Did you know December is Validation Month?
For starters, Secretary of State Ross Miller decided to validate the Nevada kooks, led mostly by Sharron Angle, who perpetuate the fraud about voter fraud, i.e., that there is some.
As the state’s chief election official, Miller has been pretty good about dealing with allegations of voter fraud over the years by noting that, you know, there isn’t any. But he’s asking the Legislature to pass a voter ID bill anyway. As Miller puts it, “elections are about perception,” and he wants to be sure there is confidence in the integrity of the process.
Of course, by introducing a voter ID bill, Miller is perpetuating the myth that voter fraud exists. As of now, no one in Nevada is casting more doubt on the integrity of Nevada’s election process than Miller.
Miller’s idea looks DOA — he didn’t even bother to discuss it with his fellow Democrats in the Legislature before he rolled it out, and they are all unimpressed.
So why is Miller validating paranoid right-wing voter fraud mythology even when he himself doesn’t believe it? The usual reason: naked political cynicism. Miller is expected to run for attorney general in 2014, and even though his bill likely won’t become law, he can still run TV ads saying, “Ross Milller fought to protect the integrity of Nevada elections by sponsoring voter ID legislation.”
Voter ID laws are a Republican tactic designed to suppress the vote. Period. Miller says his proposal is sweet and light enough that it won’t prohibit anyone from voting. That may or may not be true, but it’s irrelevant. Miller is validating those who would prefer draconian legislation that will successfully suppress the vote. And when he runs those ads, he’ll be putting even more wind in their sails. If the Koch Brothers and/or Sheldon Adelson decide to bankroll a voter ID ballot initiative designed to make it more difficult for the poor, the elderly and minorities to cast a ballot, and if such an initiative passes, Ross Miller will deserve much of the credit.
County Commissioner Steve Sisolak is another Democrat with ambitions for higher office who is observing Validation Month this December. Sisolak has proudly decided to validate Metro’s shoot-first-ask-questions-never culture.
Whenever your trigger-happy local police force kills somebody, which is to say pretty regularly, there used to be an inquest process that the U.S. Department of Justice recently described as “police-friendly.” The inquest process went through some revisions, but those revisions were challenged by the police union. Sisolak is leading the charge on the commission to resolve the impasse by implementing a new process that would be … drumroll please … even more police-friendly.
Even before the Review-Journal’s powerful series on deadly force galvanized public attention last year, folks were alarmed by Metro’s inordinately lethal approach to problem-solving. The department’s dysfunctional culture, as frightening as it is disgusting, was underscored in the aforementioned DOJ report last month. For instance, Metro had implemented revised use-of-force techniques in the wake of the R-J series, but the DOJ found that Metro instructors “expressed outright disapproval of some components of the new policy to trainees during class.” And then there are the little things, like the officer who was involved in the deaths of two citizens and who has a tattoo featuring a skull and cross bones over two shell casings.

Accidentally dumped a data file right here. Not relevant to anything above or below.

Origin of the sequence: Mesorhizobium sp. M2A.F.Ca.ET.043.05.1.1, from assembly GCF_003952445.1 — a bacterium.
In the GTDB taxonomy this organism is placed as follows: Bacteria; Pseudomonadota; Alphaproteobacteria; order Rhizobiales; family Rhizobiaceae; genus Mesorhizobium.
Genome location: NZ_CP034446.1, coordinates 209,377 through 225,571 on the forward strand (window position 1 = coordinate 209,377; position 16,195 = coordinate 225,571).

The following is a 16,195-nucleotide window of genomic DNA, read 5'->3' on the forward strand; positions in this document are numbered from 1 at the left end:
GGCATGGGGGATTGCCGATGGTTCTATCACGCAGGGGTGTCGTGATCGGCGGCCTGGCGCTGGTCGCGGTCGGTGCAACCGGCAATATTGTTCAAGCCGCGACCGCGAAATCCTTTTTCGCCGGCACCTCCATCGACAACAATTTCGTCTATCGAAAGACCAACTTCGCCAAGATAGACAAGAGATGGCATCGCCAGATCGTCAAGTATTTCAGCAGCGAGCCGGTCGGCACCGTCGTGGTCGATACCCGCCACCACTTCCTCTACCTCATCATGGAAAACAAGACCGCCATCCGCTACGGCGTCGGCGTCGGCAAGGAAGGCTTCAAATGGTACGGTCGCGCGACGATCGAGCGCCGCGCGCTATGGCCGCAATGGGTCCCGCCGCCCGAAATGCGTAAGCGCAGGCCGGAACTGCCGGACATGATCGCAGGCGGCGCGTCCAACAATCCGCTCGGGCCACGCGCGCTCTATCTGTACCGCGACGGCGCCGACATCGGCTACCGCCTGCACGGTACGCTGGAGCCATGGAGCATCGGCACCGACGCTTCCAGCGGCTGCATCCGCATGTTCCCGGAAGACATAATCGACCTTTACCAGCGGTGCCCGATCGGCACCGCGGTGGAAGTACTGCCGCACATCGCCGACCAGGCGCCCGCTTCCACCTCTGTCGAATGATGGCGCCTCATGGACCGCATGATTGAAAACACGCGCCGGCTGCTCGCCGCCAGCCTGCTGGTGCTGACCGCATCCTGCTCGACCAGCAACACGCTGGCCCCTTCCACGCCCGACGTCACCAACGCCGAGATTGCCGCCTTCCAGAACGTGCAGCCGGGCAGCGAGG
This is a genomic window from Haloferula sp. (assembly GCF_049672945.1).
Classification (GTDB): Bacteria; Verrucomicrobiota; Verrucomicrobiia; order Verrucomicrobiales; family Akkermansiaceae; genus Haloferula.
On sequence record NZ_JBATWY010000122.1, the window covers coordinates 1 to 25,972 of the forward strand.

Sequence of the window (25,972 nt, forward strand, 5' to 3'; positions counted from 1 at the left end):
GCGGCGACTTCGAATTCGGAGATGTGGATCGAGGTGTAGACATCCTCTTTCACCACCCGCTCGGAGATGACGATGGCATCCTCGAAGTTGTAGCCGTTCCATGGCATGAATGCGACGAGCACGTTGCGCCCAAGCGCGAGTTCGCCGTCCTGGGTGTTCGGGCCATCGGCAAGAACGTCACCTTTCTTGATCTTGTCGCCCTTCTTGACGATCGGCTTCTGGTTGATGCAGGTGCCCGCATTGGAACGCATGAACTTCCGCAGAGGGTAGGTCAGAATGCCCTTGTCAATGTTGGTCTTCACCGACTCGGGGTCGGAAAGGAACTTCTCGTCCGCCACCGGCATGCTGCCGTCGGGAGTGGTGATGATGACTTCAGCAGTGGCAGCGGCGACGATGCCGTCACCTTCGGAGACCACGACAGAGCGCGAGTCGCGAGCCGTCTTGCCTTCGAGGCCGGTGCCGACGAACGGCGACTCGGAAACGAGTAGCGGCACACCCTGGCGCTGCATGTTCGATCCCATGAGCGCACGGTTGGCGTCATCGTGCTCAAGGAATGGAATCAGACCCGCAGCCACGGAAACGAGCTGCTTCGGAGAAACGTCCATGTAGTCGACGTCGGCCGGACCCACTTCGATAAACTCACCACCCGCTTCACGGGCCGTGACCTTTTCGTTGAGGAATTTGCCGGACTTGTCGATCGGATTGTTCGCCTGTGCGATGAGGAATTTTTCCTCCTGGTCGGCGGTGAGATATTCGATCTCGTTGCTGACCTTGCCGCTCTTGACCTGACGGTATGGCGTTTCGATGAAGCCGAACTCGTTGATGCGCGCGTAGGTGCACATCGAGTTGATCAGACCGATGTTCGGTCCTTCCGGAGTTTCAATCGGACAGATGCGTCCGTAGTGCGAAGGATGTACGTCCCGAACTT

Throughout the controversy over Metro’s use of deadly force, the police union has reacted mostly with contempt for the notion that anyone should be allowed to question anything Metro does. The union has fought new accountability measures in court, and vows to never stop doing so.
Sisolak, under the guise of being reasonable, proposes a review system wherein an investigating officer would read from his report, a representative of the victim and/or the community could ask questions of that officer, and then Metro, the district attorney and official Clark County would all declare “move along, nothing to see here.”
Sisolak says he wants to assure the process is transparent. But the old inquest system had plenty of transparency — perhaps you saw it on TV. What it didn’t have was accountability. And there is nothing in the approach Sisolak favors that would suggest any progress on that score.
By supporting a process that continues to coddle police, Sisolak is validating a Metro culture that is guaranteed to produce yet more unnecessary use of deadly force. Like the police union specifically and Metro generally, Sisolak doesn’t get it.
And speaking of people who don’t get it — “it” in this case being pert’near anything at all, really — Sen. Dean Heller validated all the irrational one-world-government alarmism harbored by your truly unhinged wingnut class this month when he voted against an innocuous United Nations treaty to protect the rights of people with disabilities. Heller and three dozen of his Republican colleagues in the U.S. Senate (sometimes referred to as the world’s greatest deliberative body) pretended that they didn’t want to vote for a treaty during a lame-duck session (calling into question their willingness to vote on anything at all, say, tax hikes on the rich, during a lame-duck session).
But the real reason Republicans opposed the treaty was because it had the words “United Nations” in it, thus conjuring GOP visions of blue-helmeted troops from France led by a Chinese officer forcing socialism on America by gunpoint. There is some debate as to whether Heller is sincerely turning into a extremist right-wing kook as he ages, or if it’s all just the cynical act of a man who still fears his right flank because Sharron Angle almost beat him once. But whether he really is one of the crazies doesn’t matter, because he votes with them.
HUGH JACKSON blogs at The Las Vegas Gleaner (lasvegasgleaner.com) and contributes to KSNV Channel 3.